Walking is an activity that sometimes gets dismissed. It’s not as intense as running. Certainly more gentle on the joints and calmer for digestion. In fact, the research shows that there is not a drastic reduction for the risk of dementia for runners over walkers . I was grateful to hear this because I have family history of Alzheimer’s and I can’t run (Doctor’s orders – I have a wonky knee).
Luckily, walking is part of the the body’s engine to keep your food moving through the digestive system (aiding peristalsis) and reduces stress by using up the hormones secreted by adrenal glands. All these benefits result in a better sleep, which in turn helps your mood the next day.
In fact, the benefit of 30 minutes of walking every day has been clinically shown to reduce the risk  of:
- high blood pressure
- high cholesterol
- type 2 diabetes
- certain types of cancer
Breaking up the time into increments and getting in a minimum of 10,000 steps per day is a realistic and achievable goal. 30 continuous minutes of intentional walking will help your body to become more efficient at exchanging oxygen and eliminating waste from your muscles for sustained periods of time.
Walking directly benefits the brain. It reverses shrinkage (atrophy) of the brain, increases memory, the speed of recall, and ability to learn . If you sit all day at work, a 30 minute walk during your lunch break may also reduce stiffness in the hips, knees and lower back. Just be sure to speak with your doctor before trying anything new, including walking, especially if it’s not part of your normal routine.
When heading out for a walk, pack water, a snack and tissues (especially in windy or cool weather). Wanting to turn back because you’re hungry or thirsty is a frustrating feeling. The easier to eat, the better:
- Vegetables (snap peas or baby carrots)
- Fruit (cored apple or peeled orange)
- Fats (¼ cup almonds or 2 energy bites)
The Alzhimer’s Society of Canada annual Walk for Memories takes place in 150 communities across Canada. Find one near you at: walkforalzheimers.ca
Being in Canada, our weather is not always co-operative or conducive to getting outdoors in the winter. That’s when I turn to at-home walking programs, like Leslie Sansone’s Walk At Home DVD series. It is based on four easy steps: march in place, knee lifts, gentle kicks and side steps. You can do it in the same amount of space as a yoga mat.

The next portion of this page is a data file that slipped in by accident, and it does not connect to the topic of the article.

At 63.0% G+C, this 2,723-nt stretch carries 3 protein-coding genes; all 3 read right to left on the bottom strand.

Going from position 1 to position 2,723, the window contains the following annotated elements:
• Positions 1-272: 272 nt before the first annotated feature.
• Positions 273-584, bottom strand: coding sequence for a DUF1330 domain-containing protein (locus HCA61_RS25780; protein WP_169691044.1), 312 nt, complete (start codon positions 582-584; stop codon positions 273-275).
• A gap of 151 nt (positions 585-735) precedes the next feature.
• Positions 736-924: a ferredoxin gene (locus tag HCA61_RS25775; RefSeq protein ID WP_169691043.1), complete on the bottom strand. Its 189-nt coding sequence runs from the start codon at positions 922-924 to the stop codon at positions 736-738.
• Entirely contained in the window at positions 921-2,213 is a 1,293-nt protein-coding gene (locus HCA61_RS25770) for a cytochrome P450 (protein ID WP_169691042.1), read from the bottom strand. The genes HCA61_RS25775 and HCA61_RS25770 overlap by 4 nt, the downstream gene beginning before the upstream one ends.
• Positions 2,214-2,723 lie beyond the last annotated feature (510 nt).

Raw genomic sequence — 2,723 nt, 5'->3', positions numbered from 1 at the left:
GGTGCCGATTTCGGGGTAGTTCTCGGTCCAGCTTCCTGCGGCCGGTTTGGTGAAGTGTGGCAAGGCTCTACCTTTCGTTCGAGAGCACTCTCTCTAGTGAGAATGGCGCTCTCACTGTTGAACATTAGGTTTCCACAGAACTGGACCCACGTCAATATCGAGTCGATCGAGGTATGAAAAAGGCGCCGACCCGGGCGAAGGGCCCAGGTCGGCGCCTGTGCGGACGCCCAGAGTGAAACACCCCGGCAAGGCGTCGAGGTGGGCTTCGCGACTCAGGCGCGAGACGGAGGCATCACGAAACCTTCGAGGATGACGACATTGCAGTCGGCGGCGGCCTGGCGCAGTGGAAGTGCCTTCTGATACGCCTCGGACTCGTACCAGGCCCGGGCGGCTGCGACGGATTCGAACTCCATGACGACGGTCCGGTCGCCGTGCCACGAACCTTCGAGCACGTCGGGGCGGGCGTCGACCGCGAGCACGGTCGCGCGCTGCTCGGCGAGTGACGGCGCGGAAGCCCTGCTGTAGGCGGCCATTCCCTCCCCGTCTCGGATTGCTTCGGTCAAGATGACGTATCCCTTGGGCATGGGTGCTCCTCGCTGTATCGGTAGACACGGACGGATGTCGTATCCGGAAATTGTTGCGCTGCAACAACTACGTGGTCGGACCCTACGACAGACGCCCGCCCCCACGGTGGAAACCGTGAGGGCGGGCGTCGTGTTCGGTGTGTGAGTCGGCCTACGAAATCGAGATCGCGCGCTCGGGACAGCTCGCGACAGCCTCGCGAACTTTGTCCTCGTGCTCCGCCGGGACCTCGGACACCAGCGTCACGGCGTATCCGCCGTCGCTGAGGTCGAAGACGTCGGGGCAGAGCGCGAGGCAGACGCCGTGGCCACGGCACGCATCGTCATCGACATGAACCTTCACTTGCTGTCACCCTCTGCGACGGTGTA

Perhaps, most importantly, I sent a copy of my Fitbit Charge HR stats and the walking program to my personal trainer to get her opinion. She loved the whole program and has started recommending it to her clients to do on the days in between their strength training.
I do 1-mile in the morning before leaving for work. It takes less than 15 minutes, including a stretch at the end, and my joints feel absolutely amazing. When I get home, I do another 2-3 miles with her mix-and-match Walk Blasters, making sure to start with a warm up and end with stretching my calves and hamstrings. With Leslie Sansone’s Walk At Home DVD series, I have also met or exceeded my step goal every day, and within 6-weeks my pants were fitting much looser.
Walking may seem like a trivial form of exercise but it’s what our bodies were designed for. There are lots of cardio options out there but I think you’ll find walking meets your body’s needs in terms of joint and bone health, heart health, stress management, and budget far better than any elliptical machine.
It may feel a bit daunting at first but our body gets better at the things we practice. Over time, you will be able to keep up a moderate pace of brisk walking , and may notice a positive effect on climbing stairs, mowing the lawn, swimming, playing with the kids. You name it.
 Keeping Heart Fit: Why it really matters for dementia risk reduction by Dr. Mike Sharma, MD, MSc (Presentation, January 2016). Alzheimer’s Society of Hamilton and Halton.